The place of place

On this Fiction Friday, I’m thinking about the place of place.

In 1956 Eudora Welty wrote a well-known essay, “Place in Fiction,” that appears on pages 116-133 in the collection of her essays and reviews published as The Eye of the Story (Vintage International, 1990). The same essay is found on pages 249-264 of Critical Approaches to Fiction (McGraw-Hill, 1968). Here’s a link to a hardcover copy of that book in a newer edition. If you can overlook the kind of arbitrary line-breaks and typos that often occur when a page of printed text is scanned with Optical Character Recognition (OCR) software, you can read the essay here or on this page (which is slightly easier to read).

Welty’s essay is worth reading for the first line alone: “Place is one of the lesser angels that watch over the racing hand of fiction, perhaps the one that gazes benignly enough from off to one side, while others, like character, plot, symbolic meaning, and so on, are doing a good deal of wing-beating about her chair, and feeling, who in my eyes carries the crown, soars highest of them all and rightly relegates place into the shade” (The Eye of the Story, p. 116).

But reading only the first sentence would miss the main points of Welty’s wisdom. Despite placing place in the shade of feeling, or emotion, Welty argues convincingly for the–dare I hazard another redundancy?–high place of place. She writes: “It is by the nature of itself that fiction is all bound up in the local. The internal reason for that is surely that feelings are bound up in place.” She adds, “The truth is, fiction depends for its life on place. Location is the crossroads of circumstance, the proving ground of ‘What happened? Who’s here? Who’s coming?’–and that is the heart’s field” (p. 118).

Welty describes how vital place is in making the novel true: “The moment the place in which the novel happens is accepted as true, through it will begin to glow, in a kind of recognizable glory, the feeling and thought that inhabited the novel in the author’s head and animated the whole of his work” (p. 121).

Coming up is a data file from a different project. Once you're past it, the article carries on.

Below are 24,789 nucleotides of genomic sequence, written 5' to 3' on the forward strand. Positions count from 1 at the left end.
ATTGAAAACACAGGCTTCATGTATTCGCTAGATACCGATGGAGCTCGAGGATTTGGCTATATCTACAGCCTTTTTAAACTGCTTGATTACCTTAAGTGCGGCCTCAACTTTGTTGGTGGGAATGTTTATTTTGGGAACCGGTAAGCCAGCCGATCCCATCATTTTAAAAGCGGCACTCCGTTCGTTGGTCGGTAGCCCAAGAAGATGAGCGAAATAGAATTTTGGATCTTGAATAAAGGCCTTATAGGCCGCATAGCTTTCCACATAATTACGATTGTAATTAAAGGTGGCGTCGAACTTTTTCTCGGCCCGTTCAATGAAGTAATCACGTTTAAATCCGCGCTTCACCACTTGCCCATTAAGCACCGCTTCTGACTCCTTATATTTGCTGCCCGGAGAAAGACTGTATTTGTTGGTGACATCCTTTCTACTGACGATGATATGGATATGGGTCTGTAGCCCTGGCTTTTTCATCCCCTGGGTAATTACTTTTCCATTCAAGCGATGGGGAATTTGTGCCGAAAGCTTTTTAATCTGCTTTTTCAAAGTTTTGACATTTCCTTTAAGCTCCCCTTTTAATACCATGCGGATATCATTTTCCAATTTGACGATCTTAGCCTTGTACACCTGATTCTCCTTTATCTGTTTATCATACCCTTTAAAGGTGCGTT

She also writes about how place relates to character: “Besides furnishing a plausible abode for the novel’s world of feeling, place has a good deal to do with making the characters real, that is, themselves, and keeping them so” (p. 121). And this gem: “It is a kind of phenomenon of writing that the likeliest character has first to be enclosed inside the bounds of even greater likelihood, or he will fly to pieces” (p. 122). Which leads to: “Place, then, has the most delicate control over character too: by confining character, it defines it” (p. 122).

Then Welty returns to place’s relationship to feeling: “Place in fiction is the named, identified, concrete, exact and exacting, and therefore credible, gathering spot of all that has been felt, is about to be experienced, in the novel’s progress” (p. 122).

Writing about the relationship of place to point of view, Welty says: “Place, to the writer at work, is seen in a frame. Not an empty frame, a brimming one. Point of view is a sort of burning-glass, a product of personal experience and time; it is burnished with feelings and sensibilities, charged from moment to moment with the sun-points of imagination. It is an instrument–one of intensification; it acts, it behaves, it is temperamental” (p. 124). She adds, “One of the most important things the young writer comes to see for himself is that point of view is an instrument, not an end in itself, that is useful as a glass, and not as a mirror to reflect a dear and pensive face” (p. 125).

Welty thinks the “sense of place is as essential to good and honest writing as a logical mind” (p. 128).

Welty’s perspective may well have influenced Larry Woiwode, who wrote this description for his Glen West fiction workshop:

Central to fiction is place, a foundation for every detail of character and action inherent in a short story or novel. I find in place the locus of being, as most stories of creation confirm, a central staff to identity and the ground on which every character must walk and perform. Once place is secure in its setting of prose every other element of narrative tends to fall in place.

From there, a winnowing can begin to sort non-essentials and my mission is to aid writers in solidifying essentials as the best editors I’ve worked with have aided me. I don’t prefer any particular type of story and enter the metaphor of each as a second skin in order to find my way through, using as a guide my efforts and failures as tempered by editors sensitive to blind spots, besides the host of witnesses in the tradition of English fictional prose.

Wouldn’t you love to learn more about place by working with other writers under the direction of Woiwode? I’d like that.

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